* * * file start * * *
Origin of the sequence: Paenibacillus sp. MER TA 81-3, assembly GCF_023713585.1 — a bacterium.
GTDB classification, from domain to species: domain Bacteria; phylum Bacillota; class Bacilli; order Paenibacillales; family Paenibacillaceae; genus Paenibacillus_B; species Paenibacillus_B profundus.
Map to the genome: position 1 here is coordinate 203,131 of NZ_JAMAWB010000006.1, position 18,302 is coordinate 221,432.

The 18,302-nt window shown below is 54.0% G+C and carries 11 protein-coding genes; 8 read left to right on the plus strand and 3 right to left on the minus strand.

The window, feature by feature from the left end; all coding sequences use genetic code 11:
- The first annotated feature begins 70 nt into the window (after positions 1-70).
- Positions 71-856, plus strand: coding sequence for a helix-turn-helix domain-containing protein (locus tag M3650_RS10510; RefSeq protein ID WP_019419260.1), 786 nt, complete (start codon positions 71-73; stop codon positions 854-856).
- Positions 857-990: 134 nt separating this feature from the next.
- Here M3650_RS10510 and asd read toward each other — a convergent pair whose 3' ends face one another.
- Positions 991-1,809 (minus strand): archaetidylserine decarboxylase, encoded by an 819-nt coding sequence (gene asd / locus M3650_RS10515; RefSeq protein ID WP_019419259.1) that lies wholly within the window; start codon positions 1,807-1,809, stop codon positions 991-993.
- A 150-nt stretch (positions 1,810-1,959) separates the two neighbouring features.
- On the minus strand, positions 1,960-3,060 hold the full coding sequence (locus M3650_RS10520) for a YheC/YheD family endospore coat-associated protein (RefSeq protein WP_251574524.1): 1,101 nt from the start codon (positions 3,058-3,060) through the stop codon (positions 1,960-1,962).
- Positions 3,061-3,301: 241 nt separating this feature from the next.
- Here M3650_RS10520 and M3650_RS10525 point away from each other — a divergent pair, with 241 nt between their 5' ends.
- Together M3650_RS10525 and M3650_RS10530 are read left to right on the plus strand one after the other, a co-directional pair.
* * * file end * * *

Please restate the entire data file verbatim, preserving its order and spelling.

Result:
Origin of the sequence: Paenibacillus sp. MER TA 81-3, assembly GCF_023713585.1 — a bacterium.
GTDB classification, from domain to species: domain Bacteria; phylum Bacillota; class Bacilli; order Paenibacillales; family Paenibacillaceae; genus Paenibacillus_B; species Paenibacillus_B profundus.
Map to the genome: position 1 here is coordinate 203,131 of NZ_JAMAWB010000006.1, position 18,302 is coordinate 221,432.

The 18,302-nt window shown below is 54.0% G+C and carries 11 protein-coding genes; 8 read left to right on the plus strand and 3 right to left on the minus strand.

The window, feature by feature from the left end; all coding sequences use genetic code 11:
- The first annotated feature begins 70 nt into the window (after positions 1-70).
- Positions 71-856, plus strand: coding sequence for a helix-turn-helix domain-containing protein (locus tag M3650_RS10510; RefSeq protein ID WP_019419260.1), 786 nt, complete (start codon positions 71-73; stop codon positions 854-856).
- Positions 857-990: 134 nt separating this feature from the next.
- Here M3650_RS10510 and asd read toward each other — a convergent pair whose 3' ends face one another.
- Positions 991-1,809 (minus strand): archaetidylserine decarboxylase, encoded by an 819-nt coding sequence (gene asd / locus M3650_RS10515; RefSeq protein ID WP_019419259.1) that lies wholly within the window; start codon positions 1,807-1,809, stop codon positions 991-993.
- A 150-nt stretch (positions 1,810-1,959) separates the two neighbouring features.
- On the minus strand, positions 1,960-3,060 hold the full coding sequence (locus M3650_RS10520) for a YheC/YheD family endospore coat-associated protein (RefSeq protein WP_251574524.1): 1,101 nt from the start codon (positions 3,058-3,060) through the stop codon (positions 1,960-1,962).
- Positions 3,061-3,301: 241 nt separating this feature from the next.
- Here M3650_RS10520 and M3650_RS10525 point away from each other — a divergent pair, with 241 nt between their 5' ends.
- Together M3650_RS10525 and M3650_RS10530 are read left to right on the plus strand one after the other, a co-directional pair.